I don’t listen to radio news and I don’t own a television. So I first heard about the death of Michael Jackson via this post from The Guardian music blog, while checking my Google reader feed on the way to work. I was thrown by the Glastonbury festival angle, and I couldn’t decide whether it was some elaborate in-joke of which I’d missed a crucial part or reporting around genuine news. I discovered later: this wasn’t a joke.
It’s a pity, really, that in recent years the only time Michael Jackson caught my attention (which means, in effect, the mainstream media’s attention) was when a story emerged about some new craziness or weird behaviour, rather than for any musical achievement. In fact, the only songs of his that I could bring to mind are those on the Thriller album. And therein lies my Michael Jackson story.
It was 1984. I was a self-proclaimed Culture Club fan (and my consciously cultivated high school foray into pop culture and resulting choice of allegiances is a post in itself). Boy George and his band were huge, they were making their first Australian tour, and I wanted to go to the concert. Very badly.
But my mother said, No.
I was devastated.
One of my big sisters took pity on me. Consolation surprise gift: a copy of the Thriller LP.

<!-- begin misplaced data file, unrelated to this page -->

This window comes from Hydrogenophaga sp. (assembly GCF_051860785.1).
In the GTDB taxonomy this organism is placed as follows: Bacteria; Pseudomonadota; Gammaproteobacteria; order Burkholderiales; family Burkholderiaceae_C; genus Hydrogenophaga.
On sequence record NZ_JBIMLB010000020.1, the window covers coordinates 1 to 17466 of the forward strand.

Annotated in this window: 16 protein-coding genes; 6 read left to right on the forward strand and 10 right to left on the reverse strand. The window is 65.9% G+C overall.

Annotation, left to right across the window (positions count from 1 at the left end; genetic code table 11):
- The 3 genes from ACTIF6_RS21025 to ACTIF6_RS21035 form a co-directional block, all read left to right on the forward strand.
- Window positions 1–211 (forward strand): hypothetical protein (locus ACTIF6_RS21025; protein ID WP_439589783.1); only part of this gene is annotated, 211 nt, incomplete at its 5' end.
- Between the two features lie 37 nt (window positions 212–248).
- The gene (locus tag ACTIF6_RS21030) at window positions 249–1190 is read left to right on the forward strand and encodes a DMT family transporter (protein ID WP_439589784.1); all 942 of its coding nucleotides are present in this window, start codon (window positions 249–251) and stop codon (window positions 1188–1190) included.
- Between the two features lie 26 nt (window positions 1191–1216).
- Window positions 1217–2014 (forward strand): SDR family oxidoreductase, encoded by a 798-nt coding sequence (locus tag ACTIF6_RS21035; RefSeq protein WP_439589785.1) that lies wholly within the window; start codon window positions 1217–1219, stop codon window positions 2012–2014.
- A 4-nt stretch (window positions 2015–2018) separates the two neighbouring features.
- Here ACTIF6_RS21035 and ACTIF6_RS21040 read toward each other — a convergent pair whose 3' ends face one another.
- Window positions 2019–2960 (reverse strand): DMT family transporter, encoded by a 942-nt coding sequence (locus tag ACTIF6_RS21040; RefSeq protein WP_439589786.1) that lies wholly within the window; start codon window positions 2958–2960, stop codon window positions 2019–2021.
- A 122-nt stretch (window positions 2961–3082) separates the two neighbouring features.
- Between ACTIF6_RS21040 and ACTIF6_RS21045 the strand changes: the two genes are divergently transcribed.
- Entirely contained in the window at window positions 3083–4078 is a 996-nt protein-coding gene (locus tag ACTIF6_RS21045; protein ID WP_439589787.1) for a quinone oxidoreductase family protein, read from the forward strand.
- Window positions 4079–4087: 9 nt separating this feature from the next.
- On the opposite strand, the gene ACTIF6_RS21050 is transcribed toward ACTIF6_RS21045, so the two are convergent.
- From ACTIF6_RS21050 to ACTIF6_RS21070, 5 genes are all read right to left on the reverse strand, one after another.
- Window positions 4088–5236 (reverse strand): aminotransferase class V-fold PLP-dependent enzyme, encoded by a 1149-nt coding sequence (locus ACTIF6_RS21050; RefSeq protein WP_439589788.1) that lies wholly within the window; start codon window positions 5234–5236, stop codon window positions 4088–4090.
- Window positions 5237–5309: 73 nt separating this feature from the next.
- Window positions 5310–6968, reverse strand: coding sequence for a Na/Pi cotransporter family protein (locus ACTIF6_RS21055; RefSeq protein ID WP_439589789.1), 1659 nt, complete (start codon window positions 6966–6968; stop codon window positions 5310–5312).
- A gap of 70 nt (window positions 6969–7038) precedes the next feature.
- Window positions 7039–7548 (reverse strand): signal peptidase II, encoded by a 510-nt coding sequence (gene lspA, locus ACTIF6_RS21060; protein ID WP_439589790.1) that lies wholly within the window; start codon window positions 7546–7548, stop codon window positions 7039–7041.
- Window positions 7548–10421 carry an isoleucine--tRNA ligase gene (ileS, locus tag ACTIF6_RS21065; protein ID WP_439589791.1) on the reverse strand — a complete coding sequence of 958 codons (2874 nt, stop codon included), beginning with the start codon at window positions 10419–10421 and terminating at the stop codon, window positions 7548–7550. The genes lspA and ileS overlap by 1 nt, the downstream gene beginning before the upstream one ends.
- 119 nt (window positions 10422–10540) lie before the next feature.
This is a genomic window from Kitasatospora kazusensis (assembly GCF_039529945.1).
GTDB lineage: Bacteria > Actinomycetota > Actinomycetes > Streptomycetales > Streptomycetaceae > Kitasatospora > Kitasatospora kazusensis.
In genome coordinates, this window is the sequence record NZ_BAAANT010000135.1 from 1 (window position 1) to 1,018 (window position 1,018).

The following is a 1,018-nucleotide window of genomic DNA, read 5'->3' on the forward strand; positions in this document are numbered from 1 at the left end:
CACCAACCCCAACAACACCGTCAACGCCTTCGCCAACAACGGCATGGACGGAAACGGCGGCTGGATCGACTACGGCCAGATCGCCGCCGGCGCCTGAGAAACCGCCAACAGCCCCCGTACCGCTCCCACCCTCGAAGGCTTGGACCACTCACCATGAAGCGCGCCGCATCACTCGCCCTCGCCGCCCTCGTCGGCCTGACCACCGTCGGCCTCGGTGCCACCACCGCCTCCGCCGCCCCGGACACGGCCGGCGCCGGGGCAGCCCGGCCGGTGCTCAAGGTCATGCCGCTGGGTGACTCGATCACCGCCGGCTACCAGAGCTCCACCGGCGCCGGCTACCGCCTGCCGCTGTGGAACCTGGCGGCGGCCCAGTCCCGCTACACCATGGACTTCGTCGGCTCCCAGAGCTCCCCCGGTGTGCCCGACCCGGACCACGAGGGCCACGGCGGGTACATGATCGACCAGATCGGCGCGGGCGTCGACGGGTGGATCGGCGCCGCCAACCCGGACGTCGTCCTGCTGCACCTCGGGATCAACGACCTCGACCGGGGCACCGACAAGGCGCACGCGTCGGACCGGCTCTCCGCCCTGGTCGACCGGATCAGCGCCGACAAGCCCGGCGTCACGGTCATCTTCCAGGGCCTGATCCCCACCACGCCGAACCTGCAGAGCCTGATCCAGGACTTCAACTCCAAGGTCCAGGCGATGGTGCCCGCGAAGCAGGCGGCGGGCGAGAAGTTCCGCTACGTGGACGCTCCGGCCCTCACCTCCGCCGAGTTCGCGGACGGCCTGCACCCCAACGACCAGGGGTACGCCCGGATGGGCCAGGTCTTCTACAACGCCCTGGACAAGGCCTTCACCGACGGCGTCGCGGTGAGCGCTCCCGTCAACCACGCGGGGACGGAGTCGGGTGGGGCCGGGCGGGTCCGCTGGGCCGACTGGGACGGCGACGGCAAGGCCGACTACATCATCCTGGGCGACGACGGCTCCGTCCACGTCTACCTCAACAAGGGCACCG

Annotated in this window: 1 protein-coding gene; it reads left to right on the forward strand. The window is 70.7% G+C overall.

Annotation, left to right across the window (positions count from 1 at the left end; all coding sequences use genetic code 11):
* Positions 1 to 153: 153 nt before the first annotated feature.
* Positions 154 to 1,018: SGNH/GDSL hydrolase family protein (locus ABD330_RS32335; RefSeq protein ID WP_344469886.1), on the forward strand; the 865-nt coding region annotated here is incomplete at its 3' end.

I doubt it consoled me one bit, if anything I was perplexed. But I was still very pleased to receive it, and the biggest-selling album of all time played its own important role in the aforementioned foray into pop culture.
It’s been observed elsewhere: Thriller was the last album on which Michael Jackson appeared looking like who he was: a young African-American male. That was 27 years ago. And it’s sad that at only 50 years of age he’d come to look like a shadow of his former self. Never has a cliché been so apposite.
[Happy ending: my wonderful wonderful sister, who would have been in her 20s at this point, was able to persuade my mother that she would be a responsible chaperone for a pop concert and I saw Culture Club after all. This has always been the advantage of having significantly older sisters: it’s like having a couple of really cool aunts. I do recall the usher at the Entertainment Centre apologetically explaining that he’d have to check our bags for cameras. My sister, who’d just been to Europe, said “Oh, that’s ok. In London they check for bombs…”]